The NCAA basketball tournament always seems to produce more than its fair share of stories and Florida State's involvement in The Big Dance on the men's side certainly fills that bill. During this first week of the tournament, we thought it could be interesting to take a brief insider's look at FSU's appearances since 1987...
Associate AD Rob Wilson shares his memories from the Florida State Seminoles NCAA Tournament runs.
My first association with the NCAA and FSU came in 1988 when Pat Kennedy's second Seminole team was selected for the Tournament field for the first time in seven years and the fifth time in school history. As background, Florida State played in the 1968 NCAA's losing in the first round to East Tennessee State. Our trip in the 1972 NCAA Tournament should be familiar to everyone as we just had a reunion of that National Championship runner-up team that accomplished so much. We lost in the first round of the NCAA in 1978 to Kentucky and were eliminated by the Wildcats again, but this time in the second round.
Dawn the Pat Kennedy coaching era. We must remember these were different times and our staff at that time might have been known for making sure we took full advantage of all the activities an away venue might have to offer. So when FSU was announced with Los Angeles as the site, the Moore Center was up for grabs.
The first round matchup against Iowa looked problematic on paper and proved to be just that for our wet-behind-the-ears Seminoles in vaunted Pauley Pavilion. B.J. Armstong, who would go on to a successful NBA career with Michael Jordan and the Bulls, was a relative nobody at point guard for the Hawkeyes who looked at one point like they were going to run us out of the gym.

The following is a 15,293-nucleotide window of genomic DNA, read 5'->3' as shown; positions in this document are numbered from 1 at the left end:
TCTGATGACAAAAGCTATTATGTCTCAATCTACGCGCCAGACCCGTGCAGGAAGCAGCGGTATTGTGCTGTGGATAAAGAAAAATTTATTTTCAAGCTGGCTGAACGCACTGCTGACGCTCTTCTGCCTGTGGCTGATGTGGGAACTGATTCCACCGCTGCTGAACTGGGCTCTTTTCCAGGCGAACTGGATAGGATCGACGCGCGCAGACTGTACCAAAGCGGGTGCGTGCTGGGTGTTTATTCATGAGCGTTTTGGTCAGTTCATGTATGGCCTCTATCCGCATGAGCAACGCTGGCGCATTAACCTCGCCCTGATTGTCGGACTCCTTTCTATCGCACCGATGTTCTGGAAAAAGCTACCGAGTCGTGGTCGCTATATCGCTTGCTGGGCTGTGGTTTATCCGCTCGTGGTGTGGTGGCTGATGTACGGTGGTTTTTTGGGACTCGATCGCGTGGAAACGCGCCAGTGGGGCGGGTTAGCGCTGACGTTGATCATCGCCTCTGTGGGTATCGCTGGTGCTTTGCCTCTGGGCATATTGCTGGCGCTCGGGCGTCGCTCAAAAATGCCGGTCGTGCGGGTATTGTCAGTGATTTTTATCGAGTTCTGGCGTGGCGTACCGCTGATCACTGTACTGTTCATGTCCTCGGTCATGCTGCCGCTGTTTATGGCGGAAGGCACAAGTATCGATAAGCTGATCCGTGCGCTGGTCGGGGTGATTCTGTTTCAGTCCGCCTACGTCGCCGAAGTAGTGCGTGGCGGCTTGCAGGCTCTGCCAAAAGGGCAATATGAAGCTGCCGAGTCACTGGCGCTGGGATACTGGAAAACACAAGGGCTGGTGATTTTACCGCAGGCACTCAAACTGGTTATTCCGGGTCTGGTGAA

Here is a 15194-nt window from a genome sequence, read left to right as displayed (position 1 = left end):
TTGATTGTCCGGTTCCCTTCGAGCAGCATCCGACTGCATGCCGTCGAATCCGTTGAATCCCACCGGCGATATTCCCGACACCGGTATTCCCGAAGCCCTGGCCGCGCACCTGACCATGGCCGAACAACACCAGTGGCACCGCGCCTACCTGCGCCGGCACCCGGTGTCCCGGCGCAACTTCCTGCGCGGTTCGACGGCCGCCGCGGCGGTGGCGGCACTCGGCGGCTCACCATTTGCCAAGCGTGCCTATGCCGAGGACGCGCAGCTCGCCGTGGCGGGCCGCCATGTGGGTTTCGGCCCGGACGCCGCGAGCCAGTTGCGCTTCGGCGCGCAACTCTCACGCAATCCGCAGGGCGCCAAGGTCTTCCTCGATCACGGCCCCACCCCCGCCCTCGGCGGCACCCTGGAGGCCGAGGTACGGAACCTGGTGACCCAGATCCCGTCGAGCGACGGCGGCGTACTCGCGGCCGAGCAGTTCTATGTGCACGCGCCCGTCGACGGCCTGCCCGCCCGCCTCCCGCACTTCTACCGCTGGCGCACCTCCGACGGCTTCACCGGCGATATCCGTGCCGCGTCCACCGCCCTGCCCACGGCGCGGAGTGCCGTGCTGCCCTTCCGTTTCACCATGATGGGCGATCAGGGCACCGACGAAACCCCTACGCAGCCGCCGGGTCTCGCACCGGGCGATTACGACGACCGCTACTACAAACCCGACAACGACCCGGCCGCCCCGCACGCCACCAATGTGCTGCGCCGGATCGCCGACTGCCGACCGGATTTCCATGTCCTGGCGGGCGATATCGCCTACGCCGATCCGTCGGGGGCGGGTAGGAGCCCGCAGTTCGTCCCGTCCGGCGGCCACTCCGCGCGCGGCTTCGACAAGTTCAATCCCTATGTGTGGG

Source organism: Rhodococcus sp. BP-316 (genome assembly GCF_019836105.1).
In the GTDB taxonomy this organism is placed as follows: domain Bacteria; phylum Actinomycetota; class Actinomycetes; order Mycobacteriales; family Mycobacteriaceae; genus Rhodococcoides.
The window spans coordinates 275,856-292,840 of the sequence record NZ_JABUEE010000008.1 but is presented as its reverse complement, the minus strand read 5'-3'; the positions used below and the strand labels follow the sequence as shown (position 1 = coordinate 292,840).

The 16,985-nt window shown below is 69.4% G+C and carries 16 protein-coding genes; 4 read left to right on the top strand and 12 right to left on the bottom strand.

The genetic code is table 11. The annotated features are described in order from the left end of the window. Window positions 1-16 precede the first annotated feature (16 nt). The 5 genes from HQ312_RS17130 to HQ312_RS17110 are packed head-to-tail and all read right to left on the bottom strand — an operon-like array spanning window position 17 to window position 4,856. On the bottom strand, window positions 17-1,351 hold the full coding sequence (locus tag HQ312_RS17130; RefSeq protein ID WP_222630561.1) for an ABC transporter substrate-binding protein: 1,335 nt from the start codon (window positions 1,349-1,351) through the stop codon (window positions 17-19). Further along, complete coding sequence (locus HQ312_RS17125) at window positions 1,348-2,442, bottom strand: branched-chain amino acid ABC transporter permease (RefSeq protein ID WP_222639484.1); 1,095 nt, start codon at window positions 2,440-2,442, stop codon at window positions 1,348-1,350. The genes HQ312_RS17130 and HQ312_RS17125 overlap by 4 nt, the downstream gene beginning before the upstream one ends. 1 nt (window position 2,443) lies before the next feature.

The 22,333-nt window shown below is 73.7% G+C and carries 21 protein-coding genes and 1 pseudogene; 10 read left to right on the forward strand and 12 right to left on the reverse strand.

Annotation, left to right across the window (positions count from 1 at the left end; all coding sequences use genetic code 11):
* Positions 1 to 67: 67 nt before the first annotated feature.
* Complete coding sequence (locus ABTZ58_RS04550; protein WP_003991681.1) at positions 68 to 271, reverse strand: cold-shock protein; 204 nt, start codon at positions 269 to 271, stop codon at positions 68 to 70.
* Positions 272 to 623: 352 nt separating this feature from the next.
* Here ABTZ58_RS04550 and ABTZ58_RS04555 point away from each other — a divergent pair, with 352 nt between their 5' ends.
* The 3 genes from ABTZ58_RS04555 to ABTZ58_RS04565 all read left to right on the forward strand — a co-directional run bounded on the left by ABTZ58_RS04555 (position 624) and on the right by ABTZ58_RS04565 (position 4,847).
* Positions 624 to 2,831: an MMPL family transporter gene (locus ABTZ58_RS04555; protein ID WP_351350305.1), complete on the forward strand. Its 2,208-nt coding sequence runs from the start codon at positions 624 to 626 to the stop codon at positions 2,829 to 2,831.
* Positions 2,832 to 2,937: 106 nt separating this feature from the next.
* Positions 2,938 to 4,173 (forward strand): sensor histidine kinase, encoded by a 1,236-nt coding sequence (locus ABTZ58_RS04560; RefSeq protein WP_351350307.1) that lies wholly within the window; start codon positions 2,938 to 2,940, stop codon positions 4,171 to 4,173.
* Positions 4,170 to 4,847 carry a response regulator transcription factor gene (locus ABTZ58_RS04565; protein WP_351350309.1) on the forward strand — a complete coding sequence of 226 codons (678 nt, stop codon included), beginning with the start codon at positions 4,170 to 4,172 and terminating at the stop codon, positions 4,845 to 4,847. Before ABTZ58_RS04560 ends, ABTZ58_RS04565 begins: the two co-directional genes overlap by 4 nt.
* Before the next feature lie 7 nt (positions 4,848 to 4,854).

Down big early in the second half, the Seminoles mounted a ferocious comeback that electrified the arena. Bucket after bucket starting falling for us, but as I looked down the bench during the bedlam I noticed Kennedy sitting quietly on the bench. Now, Kennedy talked about being a catcher in his youth and would almost always assume that squat when he wasn't berating an official - I mean encouraging his team. He NEVER sat down and in fact there was not ever even a seat left for him on the bench.
As we are racing up and down the court making play after play, I looked down the scorer's table trying to catch the eye of then trainer Kent Knisley who just shakes his head and gives me a throat slash motion. "Throat slash sign?" I think. 'Four minutes left in a tie game with all the west coach press you could muster and I get a throat slash sign?'
I race to the huddle during the next time out and am told not to worry but - "Pat is paralyzed" by an assistant coach doing all he can to stifle a laugh.
Fortunately, a head coach sitting on the bench albeit with a very weird expression on his face is not that unusual to national television and radio announcers, but FSU's radio crew of Gene Deckerhoff and Wayne Hogan were waving at me like Harry Potter's crew trying to catch a train.
"What the heck is up with Pat sitting down," they screamed.
"Not to worry," I said. "He's just can't feel his legs." A line I enjoyed delivering as much as one could hope.
For fans who attended FSU hoops games during those days, you might remember that Kennedy used to stomp hard on the court to get his players attention. We would find out later that he did that in the Iowa game and the force was so strong that he temporarily did lose feeling in the his legs.
So to cut the chase - FSU loses a heart-breaker to Iowa and I've got to go before a huge media throng and "down play" the fact that our coach couldn't make the obligatory postgame interview session because he was laying prone in the middle of our locker room convinced he was dying.
The end of that story is that the administrator in charge of the trip for FSU was furious by the time he reached the hotel because of the challenges of moving Kennedy and the team separately in LA rush hour traffic, yadda, yadda, yadda. And he demanded that we all be on the very first flight going east from L.A. the next morning. A front row table at the Comedy Club set up by none other than Burt Reynolds and an insider tour of Hollywood evaporated for a few of us in those frustrating few minutes. Oh well, there would be more.